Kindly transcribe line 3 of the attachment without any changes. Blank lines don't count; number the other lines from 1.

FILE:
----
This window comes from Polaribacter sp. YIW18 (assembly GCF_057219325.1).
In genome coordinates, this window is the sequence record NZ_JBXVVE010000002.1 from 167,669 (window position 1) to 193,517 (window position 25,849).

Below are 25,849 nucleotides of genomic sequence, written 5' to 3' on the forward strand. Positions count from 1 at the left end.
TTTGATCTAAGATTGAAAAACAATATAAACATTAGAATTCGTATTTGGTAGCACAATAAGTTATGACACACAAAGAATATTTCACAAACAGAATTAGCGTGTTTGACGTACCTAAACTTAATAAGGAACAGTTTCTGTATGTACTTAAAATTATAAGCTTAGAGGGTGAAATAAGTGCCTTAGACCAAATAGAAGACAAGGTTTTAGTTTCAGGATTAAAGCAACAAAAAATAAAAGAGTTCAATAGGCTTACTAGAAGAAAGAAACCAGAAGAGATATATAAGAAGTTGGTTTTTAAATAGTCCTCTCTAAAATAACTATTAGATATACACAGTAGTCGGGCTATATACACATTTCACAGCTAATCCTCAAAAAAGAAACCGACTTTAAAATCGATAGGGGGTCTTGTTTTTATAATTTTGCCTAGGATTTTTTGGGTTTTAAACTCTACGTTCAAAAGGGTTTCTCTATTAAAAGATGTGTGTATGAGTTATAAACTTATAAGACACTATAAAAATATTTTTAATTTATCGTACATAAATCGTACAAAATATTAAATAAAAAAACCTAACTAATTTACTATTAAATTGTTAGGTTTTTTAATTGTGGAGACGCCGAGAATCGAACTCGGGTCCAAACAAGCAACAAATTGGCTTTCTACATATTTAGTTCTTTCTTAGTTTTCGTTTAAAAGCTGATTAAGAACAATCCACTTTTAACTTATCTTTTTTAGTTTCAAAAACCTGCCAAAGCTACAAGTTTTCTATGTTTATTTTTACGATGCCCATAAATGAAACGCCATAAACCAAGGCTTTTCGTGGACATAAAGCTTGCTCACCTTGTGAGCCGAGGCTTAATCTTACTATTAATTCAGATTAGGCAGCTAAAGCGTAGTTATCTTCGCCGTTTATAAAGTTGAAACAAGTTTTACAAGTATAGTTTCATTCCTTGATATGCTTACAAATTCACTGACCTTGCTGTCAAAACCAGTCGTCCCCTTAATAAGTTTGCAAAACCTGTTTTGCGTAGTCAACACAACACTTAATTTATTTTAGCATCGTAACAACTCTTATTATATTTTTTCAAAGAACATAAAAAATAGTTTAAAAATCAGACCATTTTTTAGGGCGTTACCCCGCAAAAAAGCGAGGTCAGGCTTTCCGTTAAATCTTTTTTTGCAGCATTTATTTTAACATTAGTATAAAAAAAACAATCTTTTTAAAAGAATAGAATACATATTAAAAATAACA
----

Below are 25,849 nucleotides of genomic sequence, written 5' to 3' on the forward strand. Positions count from 1 at the left end.